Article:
The dopaminergic system in autoimmune diseases. Frontiers in Immunology. 5: 117. (2014)


Pacheco R., Contreras F. and Zouali M.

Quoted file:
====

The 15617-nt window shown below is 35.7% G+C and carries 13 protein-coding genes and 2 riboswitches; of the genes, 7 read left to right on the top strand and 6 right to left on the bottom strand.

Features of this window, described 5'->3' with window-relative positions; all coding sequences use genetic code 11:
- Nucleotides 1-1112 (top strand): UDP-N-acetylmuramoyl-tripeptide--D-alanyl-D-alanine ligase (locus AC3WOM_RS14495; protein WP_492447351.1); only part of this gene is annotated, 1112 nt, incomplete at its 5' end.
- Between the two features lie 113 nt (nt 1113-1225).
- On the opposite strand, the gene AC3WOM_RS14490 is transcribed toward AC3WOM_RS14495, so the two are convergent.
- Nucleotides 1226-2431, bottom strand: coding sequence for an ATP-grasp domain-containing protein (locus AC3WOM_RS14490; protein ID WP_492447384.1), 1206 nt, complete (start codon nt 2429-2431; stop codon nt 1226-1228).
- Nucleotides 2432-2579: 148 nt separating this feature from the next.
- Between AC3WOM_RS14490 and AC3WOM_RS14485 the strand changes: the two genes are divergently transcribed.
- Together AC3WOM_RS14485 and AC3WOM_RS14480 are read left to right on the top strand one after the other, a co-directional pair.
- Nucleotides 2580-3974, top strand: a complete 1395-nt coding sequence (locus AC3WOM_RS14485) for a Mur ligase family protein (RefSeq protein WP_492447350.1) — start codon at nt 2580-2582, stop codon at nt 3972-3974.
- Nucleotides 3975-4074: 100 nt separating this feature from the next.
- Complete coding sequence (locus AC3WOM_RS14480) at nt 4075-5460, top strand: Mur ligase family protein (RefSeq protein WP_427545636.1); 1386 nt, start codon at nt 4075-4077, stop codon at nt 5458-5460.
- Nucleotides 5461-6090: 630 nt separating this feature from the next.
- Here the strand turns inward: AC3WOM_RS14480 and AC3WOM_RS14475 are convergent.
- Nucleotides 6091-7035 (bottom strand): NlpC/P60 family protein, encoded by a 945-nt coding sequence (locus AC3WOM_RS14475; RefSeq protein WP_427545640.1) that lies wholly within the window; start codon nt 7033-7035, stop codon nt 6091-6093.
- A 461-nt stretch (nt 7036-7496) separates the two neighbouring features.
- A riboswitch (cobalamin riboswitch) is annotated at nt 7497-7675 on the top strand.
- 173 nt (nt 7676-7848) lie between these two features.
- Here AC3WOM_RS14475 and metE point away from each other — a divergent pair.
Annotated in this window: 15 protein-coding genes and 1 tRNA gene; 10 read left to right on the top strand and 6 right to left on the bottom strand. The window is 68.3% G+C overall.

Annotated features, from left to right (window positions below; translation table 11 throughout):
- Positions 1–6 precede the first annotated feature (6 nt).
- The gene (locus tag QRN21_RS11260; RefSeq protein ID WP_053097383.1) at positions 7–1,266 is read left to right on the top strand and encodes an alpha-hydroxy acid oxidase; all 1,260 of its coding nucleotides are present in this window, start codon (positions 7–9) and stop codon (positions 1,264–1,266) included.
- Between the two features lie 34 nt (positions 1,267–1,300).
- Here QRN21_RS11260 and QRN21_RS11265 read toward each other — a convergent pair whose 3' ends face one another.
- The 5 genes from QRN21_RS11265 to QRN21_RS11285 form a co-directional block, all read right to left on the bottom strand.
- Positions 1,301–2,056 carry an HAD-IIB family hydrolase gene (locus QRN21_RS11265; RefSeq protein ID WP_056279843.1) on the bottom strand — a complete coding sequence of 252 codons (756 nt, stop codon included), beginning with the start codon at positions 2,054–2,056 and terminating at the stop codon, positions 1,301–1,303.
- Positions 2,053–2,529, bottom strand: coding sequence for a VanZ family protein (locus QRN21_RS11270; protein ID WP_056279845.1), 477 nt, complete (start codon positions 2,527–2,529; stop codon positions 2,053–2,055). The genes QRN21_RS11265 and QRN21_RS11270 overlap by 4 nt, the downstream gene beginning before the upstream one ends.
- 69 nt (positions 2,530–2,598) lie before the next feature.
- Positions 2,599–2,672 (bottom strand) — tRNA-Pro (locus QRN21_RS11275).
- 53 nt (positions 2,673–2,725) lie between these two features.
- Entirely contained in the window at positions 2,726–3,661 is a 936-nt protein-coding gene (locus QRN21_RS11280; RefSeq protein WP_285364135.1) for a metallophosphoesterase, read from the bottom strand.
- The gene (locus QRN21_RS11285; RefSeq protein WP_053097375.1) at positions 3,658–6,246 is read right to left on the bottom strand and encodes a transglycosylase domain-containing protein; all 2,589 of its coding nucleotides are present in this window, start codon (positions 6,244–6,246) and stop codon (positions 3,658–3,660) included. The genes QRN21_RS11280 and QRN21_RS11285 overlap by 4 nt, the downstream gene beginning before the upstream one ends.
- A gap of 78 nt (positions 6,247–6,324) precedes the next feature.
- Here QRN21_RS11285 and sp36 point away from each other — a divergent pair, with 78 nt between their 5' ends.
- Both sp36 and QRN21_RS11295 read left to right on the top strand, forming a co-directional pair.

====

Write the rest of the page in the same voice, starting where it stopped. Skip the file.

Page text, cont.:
Bidirectional interactions between the immune and the nervous system sare of considerable interest both for deciphering their functioning and for designing novel therapeutic strategies. The past decade has brough taburs to finsights into the molecular mechanisms involvedin neuroimmune communications mediated by dopamine. Studies of dendritic cells (DCs) revealed that they express the whole machinery to synthesize and store dopamine, which may act in an autocrine manner to stimulate dopamine receptors (DARs). Depending on specific DARs stimulate do nDCs and T cells,dopamine may differentially favor CD4+ T cell differentiation into Th1 or Th17 inflammatory cells. Regulatory T cell scan also release high amounts of dopamine that acts in an autocrine DAR-mediated manner to inhibit heir suppressive activity. These dopaminergic regulations could represent a driving force during autoimmunity. Indeed, dopamine levels are altered in the brain of mouse models of multiples clerosis (MS) andl upus, and ininflamed tissues of patients with inflammatory bowel diseases or rheumatoid arthritis (RA). The distorted expression of DAR in peripheral lymphocytes of lupus and MS patients also supports the importance of dopaminergic regulations in automunity. More over, dopamine analogs had beneficial therapeutic effects in animal models,and in patients with lupus or RA. We propose models that may underlie key roles of dopamine and its receptors in autoimmune diseases.


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